Finnish Finnish Phrases 01 Alphabet/aakkoset (british Pronunciation)

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Marja
Saturday 07th of January 2006 09:47:41 PM
Finnish PHRASES 01: Hei kaikki! Tervetuloa opiskelemaan suomea!
(Hi all! Welcome to studying Finnish!)

ALPHABET
AAKKOSET

The Finnish alphabet is based on the latin alphabet as used in many other European languages with the addition of the characters ä ö and å.

The Finnish alphabet is as follows, using the format:
Letter, [Finnish name] > Letter pronunciation (British)

Aa, [aa] > When short (a), like (u) in [cup], When long (aa), like [a] in [car]
Bb, [bee] > As in English, like (b) in [bun]
Cc, [see] > As in English, like [c] in [cell]
Dd, [dee] > As in English, like [d] in [door]
Ee, [ee] > When short (e), like [e] in [net], When long (ee), like [e] in [net] but twice as long. Try the word [air] without the [r].
Ff, [äf] > As in English, like [f] in [film]
Gg, [gee] > As in English, like [g] in [gate]
Hh, [hoo] > As in English, like [h] in [hat]. Sounds slightly stronger before a consonant.
Ii, [ii] > When short (i), like (i) in [sit], When long (ii), like [ea] in [seat]
Jj, [jii] > Like English [y] in [yes]
Kk, [koo] > Softer than English [k]
Ll, [äl] > As in English, like [l] in [late]
Mm, [äm] > As in English, like [m] in [man]
Nn, [än] > As in English, like [n] in [now]. When paired with [k] or [g] (nk or ng), it is a
nasal sound eg. [ng] in [singing].
Oo, [oo] > When short (o), like [o] in [rot] but more open, When long (oo), like [au] in [taught] but more open.
Pp, [pee] > Softer than English [p]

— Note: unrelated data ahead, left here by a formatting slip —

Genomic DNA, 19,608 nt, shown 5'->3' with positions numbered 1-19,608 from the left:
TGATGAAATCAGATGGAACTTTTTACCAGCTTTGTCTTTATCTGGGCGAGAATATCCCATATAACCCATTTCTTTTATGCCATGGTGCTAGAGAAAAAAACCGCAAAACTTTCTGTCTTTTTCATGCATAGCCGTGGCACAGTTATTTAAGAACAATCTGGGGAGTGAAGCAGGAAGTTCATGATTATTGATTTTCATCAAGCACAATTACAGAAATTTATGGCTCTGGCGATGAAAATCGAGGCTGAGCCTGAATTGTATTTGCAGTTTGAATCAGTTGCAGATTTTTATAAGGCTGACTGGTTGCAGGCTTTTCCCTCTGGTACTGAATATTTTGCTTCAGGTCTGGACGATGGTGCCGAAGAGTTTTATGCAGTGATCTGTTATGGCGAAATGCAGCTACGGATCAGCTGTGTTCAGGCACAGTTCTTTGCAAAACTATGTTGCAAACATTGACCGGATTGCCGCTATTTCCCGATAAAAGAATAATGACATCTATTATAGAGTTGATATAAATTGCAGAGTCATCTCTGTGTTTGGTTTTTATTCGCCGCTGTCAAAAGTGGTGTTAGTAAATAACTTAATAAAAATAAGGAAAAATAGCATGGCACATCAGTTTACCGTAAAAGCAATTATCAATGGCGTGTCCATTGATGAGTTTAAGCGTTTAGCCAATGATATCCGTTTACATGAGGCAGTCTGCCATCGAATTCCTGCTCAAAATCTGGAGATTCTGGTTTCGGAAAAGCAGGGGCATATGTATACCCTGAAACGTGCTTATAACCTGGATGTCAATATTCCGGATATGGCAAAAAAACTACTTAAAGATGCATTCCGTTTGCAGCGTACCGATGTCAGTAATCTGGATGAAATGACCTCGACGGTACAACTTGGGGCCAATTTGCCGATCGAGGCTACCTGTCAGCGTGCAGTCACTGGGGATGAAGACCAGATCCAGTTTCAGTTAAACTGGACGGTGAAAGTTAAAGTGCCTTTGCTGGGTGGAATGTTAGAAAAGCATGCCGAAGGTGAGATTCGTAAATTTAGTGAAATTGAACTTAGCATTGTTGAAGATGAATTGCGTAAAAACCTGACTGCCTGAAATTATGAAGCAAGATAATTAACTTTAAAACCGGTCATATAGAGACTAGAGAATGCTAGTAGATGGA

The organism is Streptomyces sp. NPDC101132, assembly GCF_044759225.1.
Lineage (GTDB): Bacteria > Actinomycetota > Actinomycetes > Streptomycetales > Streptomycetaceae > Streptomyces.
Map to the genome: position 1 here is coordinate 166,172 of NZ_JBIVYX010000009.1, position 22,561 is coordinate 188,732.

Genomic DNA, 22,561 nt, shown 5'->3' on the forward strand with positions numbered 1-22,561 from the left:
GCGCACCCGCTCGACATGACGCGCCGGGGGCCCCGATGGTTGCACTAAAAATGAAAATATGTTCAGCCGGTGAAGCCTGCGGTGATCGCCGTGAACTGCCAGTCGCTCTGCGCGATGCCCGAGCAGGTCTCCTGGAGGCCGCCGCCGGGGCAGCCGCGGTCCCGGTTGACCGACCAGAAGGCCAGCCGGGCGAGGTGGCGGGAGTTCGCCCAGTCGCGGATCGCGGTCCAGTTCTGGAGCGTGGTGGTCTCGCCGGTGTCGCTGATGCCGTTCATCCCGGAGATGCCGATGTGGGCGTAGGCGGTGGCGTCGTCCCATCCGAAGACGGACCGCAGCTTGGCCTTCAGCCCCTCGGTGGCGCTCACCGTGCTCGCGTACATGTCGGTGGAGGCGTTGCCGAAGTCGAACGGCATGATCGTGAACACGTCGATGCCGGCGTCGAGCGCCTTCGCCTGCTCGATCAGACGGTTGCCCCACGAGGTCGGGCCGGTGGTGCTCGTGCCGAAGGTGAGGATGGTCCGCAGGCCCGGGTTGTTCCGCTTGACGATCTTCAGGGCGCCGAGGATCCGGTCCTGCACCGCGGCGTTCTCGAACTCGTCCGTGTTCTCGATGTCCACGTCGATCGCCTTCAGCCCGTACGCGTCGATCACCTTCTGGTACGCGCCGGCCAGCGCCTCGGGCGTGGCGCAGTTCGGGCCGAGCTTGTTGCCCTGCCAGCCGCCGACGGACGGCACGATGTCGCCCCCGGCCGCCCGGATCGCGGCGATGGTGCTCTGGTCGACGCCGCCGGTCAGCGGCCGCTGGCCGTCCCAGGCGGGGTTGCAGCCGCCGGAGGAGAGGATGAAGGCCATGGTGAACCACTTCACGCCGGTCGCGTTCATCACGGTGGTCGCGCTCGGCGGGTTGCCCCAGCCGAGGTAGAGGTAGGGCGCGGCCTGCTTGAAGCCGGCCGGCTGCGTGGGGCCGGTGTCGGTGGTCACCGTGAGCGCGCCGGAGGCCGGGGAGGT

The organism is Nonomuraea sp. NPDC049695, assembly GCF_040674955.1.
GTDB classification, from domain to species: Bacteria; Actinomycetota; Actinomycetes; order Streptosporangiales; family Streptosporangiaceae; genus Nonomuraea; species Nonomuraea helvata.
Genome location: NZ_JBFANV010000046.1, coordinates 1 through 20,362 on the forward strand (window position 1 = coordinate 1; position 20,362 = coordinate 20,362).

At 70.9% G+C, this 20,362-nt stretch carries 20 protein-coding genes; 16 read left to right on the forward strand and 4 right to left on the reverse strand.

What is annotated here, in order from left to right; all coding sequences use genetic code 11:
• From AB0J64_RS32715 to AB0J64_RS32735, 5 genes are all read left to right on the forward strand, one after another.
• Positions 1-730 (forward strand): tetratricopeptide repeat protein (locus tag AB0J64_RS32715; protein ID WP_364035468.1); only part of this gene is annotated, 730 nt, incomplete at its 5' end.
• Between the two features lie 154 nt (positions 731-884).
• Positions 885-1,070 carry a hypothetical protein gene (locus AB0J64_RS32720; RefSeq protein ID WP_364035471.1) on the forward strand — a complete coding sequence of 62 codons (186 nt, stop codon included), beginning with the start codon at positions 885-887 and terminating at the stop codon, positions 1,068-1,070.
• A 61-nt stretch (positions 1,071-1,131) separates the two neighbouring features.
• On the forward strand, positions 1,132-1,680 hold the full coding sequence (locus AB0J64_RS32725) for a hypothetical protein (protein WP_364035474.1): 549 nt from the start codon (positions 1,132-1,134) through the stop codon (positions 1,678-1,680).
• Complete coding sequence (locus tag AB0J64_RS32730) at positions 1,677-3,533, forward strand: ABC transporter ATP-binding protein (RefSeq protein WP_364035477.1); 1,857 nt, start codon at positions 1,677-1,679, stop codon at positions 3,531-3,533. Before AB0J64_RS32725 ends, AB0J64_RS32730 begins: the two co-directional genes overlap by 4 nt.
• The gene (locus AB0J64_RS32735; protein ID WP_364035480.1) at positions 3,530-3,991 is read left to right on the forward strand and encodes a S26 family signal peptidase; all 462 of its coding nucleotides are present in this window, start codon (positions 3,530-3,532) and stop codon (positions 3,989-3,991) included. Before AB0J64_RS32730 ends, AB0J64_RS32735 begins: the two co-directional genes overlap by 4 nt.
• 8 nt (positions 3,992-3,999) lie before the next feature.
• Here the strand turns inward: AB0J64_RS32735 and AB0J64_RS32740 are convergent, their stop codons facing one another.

Qq, [kuu] > Pronounced like English [k]
Rr, [är] > Rolling sound as in English [brrr] when shuddering with cold.
Ss, [äs] > As in English, like [s] in [stereo]. Slightly hissing in Finnish.
Tt, [tee] > Softer than English [t]
Uu, [uu] > When short (u), like (u) in [full], When long (uu), like [oo] in [boom] but longer.
Vv, [vee] > As in English, like [v] in [video]
Ww, [kaksois-vee] > In instances where it occurs, it would be pronounced like [v] but perhaps a little softer.
Xx, [äks] > Pronounced like [ks] in [locks]. Often just written as [ks].
Yy, [yy] > When short (y), like the first (u) in French [bureau], When long (yy), like the first (u) in French [bureau] but twice as long.
Zz, [tset] > Pronounced like [ts] in [lots]. Often just written as [ts]
Åå, [ruotsalainen oo] > Pronounced like Finnish long [oo]. Only occurs in names and place names (usually of Swedish origin)
Ää, [ää] > When short (ä), like [a] in [cat], When long (ää), like [a] in [cat] but twice as long.
Öö, [öö] > When short (ö), like [er] in [better], When long (öö), like [ur] in [fur].

Please note that consonants b, c, f, w, x and z only usually appear in words of foreign origin.

DIPHTHONGS
DIFTONGIT

ai > like (i) in [bike]
ei > like [ei] in [eight]
ui > like French [oui]
oi > like [oi] in [voice]
yi > like [ui] in French [suis] but Finnish y is less rounded than French u
äi > [ä] followed by a short (i) in the same syllable
öi > [ö] followed by a short (i) in the same syllable
au > like [ow] in [cow]
eu > [e] followed by a short (u) in the same syllable
iu > (i) followed by a short (u) in the same syllable
ou > like [o] in [so] but more rounded
äy > [ä] followed by a short [y] in the same syllable
öy > [ö] followed by a short [y] in the same syllable
ie > like [ie] in Spanish [bien]
uo > (u) followed by a short [o] in the same syllable
> [y] followed by a short [ö] in the same syllable

If anyone feels I have missed something out, let me know and I will sort it.


Jakee
Saturday 07th of January 2006 11:26:59 PM
Are Finnish k, p and t really softer than the English ones? To me the Finnish ones are harder :)



Marja
Sunday 08th of January 2006 12:38:08 AM
It's supposed to be more to do with aspiration. In english we aspirate when pronouncing those letters which makes them seem 'harder' because when pronouncing them in Finnish, you're not supposed to do that.

In one of the books I have somewhere, it gives an example of holding a piece of paper infront of your mouth and saying the letters. In english pronunciation the paper will move with the aspiration. When saying them in Finnish the paper shouldn't move. Hence why they are said to be softer.

Although I think they do sound harsher in Finnish when you are pronouncing a double consonant because you are emphasising that there are the two not just the one.

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